This article discusses continued US pressure on the Guatemalan government to reduce the role of the military across the country, even as Otto Pérez Molina’s administration has overseen the expansion of the military into law enforcement and recently passed a new executive order supporting nine reserve military squadrons to assist with “citizen security” and help “combat organized crime.”
The military is also being used to protect the interests of foreign and multinational corporations working in Guatemala, and to threaten and intimidate land rights activists. Although conditions on US funding remain in place, the US continues to provide support and training to the Guatemalan army in order to combat drug trafficking.
GHRC, quoted in the article, has raised concerns about the increased militarization of daily life in Guatemala, noting that it is also a violation of the peace accords.
US Ambassador Todd Robinson has expressed support for the International Commission Against Impunity in Guatemala (CICIG), stating that he will seek out support from the international community for its continuation.
Although Guatemalan President Otto Pérez Molina recently announced that he would not request an extension for the CICIG, several Guatemalan and international civil society groups have called for its continuation. A survey by the Guatemalan Chamber of Commerce also found that 70% of those interviewed are in favor of extending the mandate of the CICIG for another two years.
This week, heads of the institutions that make up the justice sector also held a closed-door meeting to discuss the permanence of the CICIG; a decision about the extension will be made within the next two months.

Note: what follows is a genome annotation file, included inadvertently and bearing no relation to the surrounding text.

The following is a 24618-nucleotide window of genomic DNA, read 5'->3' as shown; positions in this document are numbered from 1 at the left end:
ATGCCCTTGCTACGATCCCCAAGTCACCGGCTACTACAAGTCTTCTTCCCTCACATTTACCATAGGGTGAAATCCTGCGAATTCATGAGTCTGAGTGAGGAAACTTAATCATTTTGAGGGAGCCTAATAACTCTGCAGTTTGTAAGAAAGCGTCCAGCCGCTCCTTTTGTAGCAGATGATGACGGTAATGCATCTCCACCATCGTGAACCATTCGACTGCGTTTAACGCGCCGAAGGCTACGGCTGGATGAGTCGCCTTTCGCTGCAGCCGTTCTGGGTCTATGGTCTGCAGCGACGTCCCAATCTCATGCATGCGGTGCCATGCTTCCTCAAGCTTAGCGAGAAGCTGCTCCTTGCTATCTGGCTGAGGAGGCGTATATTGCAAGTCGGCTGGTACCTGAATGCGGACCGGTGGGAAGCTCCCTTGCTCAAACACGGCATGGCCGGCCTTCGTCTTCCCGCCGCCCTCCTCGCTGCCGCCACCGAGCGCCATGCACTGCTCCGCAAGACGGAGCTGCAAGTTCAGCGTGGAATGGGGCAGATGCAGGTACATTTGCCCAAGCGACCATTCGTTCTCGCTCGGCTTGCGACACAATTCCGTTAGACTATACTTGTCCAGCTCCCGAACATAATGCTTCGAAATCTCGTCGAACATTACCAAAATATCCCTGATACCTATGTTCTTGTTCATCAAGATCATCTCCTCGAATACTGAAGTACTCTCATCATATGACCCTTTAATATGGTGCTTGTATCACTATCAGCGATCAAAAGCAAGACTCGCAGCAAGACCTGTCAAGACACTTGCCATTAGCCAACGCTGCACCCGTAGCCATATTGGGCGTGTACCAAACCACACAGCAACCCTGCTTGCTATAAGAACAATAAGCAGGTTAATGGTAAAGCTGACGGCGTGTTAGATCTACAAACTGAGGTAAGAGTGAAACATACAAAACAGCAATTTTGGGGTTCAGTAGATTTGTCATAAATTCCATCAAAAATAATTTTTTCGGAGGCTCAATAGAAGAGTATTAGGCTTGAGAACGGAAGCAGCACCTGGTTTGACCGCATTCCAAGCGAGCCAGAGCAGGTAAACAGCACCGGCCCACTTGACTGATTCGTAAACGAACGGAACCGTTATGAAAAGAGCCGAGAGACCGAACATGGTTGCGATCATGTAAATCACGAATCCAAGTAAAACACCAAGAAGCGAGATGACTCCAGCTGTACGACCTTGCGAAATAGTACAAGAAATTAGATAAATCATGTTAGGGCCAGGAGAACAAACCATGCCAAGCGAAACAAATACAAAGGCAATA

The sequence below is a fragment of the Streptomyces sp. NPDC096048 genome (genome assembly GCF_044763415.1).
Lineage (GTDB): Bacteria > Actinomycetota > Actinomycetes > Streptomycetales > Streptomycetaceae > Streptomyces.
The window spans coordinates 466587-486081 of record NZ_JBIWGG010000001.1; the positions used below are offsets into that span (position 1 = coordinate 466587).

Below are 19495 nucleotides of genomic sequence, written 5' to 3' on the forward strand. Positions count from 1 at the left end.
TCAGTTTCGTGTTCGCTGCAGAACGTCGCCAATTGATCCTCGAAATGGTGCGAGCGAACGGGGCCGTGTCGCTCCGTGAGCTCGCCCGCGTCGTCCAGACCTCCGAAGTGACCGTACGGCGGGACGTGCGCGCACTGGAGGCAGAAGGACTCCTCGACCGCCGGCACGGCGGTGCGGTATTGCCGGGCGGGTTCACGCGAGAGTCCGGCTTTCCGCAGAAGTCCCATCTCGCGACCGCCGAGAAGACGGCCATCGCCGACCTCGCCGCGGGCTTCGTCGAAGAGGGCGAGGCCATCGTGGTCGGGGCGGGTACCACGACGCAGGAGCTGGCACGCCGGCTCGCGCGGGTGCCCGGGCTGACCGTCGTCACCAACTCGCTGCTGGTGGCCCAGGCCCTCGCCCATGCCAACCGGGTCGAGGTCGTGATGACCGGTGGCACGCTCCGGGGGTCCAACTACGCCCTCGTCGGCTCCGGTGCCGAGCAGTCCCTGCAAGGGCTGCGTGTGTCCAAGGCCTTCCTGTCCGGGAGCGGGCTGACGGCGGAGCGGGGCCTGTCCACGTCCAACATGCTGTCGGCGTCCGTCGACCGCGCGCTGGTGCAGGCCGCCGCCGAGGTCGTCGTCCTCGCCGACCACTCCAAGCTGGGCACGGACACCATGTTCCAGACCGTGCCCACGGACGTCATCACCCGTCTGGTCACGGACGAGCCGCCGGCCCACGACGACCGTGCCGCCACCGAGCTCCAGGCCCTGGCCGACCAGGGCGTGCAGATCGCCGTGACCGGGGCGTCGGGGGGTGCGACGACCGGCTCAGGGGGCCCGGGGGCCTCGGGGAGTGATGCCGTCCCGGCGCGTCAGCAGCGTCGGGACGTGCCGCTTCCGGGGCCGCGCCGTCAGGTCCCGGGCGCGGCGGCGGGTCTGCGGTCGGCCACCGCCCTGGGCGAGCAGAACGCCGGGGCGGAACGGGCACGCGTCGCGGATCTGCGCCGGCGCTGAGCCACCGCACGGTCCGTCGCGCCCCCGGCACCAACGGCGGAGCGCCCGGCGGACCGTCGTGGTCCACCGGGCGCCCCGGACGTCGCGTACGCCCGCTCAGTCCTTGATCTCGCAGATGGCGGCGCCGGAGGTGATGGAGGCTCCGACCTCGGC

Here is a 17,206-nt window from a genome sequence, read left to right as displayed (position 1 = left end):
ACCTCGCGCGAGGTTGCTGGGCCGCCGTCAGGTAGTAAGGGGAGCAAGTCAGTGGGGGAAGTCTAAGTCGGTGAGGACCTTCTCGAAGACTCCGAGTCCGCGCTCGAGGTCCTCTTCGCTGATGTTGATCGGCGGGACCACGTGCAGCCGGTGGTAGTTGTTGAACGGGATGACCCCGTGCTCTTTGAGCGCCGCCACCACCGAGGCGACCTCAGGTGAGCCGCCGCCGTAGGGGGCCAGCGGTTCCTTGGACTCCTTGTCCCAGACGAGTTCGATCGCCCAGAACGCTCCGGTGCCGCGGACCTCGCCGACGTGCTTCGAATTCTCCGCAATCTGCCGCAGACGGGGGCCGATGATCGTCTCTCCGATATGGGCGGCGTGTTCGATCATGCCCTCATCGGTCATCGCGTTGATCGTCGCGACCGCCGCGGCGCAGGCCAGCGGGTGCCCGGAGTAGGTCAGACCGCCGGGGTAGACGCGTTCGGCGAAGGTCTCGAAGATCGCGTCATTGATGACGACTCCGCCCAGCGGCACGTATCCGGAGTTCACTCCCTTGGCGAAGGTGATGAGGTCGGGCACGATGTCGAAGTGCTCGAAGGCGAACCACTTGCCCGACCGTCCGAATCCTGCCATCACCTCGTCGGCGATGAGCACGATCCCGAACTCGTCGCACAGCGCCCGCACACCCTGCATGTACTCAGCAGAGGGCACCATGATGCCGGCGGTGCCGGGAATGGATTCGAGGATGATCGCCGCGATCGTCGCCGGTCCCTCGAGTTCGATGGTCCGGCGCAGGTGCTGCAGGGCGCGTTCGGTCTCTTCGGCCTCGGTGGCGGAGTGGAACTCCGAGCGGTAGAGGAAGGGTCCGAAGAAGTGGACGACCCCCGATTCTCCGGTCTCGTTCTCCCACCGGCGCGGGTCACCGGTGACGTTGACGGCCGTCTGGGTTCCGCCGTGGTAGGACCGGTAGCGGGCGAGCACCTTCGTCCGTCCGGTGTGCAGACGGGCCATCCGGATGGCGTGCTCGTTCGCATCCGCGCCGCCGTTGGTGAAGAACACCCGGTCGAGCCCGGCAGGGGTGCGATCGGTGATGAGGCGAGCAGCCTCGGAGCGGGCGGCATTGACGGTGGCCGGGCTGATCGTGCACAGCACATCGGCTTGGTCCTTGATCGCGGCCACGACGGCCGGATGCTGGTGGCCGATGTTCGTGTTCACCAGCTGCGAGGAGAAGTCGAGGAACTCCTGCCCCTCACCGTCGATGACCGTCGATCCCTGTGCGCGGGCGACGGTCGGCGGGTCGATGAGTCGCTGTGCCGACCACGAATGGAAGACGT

The relatives of those who died in the attack of the Spanish Embassy in Guatemala in 1980 commemorated the 35th anniversary of the tragic event last Saturday, January 31. Dozens of relatives took part in a Maya ceremony to honor the victims and celebrate the recent victory in the trial against former police chief Pedro Garcia Arredondo, who was found guilty of of the attack on the Embassy.
The Supreme Court of Justice has denied a request from the Public Prosecutor’s Office to transfer a case involving the murder of eight people in Los Pajoques to the High Risk Court. Nine people are facing charges in the case.
The violent conflict resulted from a dispute over the construction of a cement factory and a highway in the region.
Former Attorney General Claudia Paz y Paz will join an “interdisciplinary group” of four other human rights specialists to provide technical assistance in the investigation of the 43 disappeared students from Ayotzinapa, Mexico. The team was coordinated by the Inter-American Commission on Human Rights and has a mandate of six months, with the possibility of extension, until set objectives are met.